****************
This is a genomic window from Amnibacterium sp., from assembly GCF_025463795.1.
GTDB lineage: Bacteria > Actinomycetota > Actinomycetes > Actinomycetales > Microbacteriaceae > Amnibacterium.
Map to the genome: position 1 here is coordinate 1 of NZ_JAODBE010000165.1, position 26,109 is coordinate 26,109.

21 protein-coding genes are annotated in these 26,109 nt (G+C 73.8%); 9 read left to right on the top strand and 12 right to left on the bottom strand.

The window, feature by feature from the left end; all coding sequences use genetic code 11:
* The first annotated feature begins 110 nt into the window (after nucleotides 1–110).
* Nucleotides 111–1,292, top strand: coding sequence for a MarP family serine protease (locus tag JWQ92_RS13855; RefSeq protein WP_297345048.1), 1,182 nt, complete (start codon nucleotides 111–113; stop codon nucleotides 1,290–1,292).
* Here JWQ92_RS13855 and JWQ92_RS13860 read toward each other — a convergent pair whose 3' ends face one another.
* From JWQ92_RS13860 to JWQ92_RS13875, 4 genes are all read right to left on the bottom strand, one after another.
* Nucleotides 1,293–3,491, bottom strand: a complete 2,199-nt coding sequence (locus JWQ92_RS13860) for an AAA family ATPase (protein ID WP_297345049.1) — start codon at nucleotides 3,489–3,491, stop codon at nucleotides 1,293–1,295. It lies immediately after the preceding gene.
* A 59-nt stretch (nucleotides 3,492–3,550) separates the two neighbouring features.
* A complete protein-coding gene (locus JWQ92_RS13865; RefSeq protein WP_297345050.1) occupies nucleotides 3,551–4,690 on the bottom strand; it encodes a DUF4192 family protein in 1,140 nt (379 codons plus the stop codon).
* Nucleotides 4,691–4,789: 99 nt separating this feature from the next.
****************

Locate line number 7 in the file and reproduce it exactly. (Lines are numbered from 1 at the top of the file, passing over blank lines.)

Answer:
* Nucleotides 111–1,292, top strand: coding sequence for a MarP family serine protease (locus tag JWQ92_RS13855; RefSeq protein WP_297345048.1), 1,182 nt, complete (start codon nucleotides 111–113; stop codon nucleotides 1,290–1,292).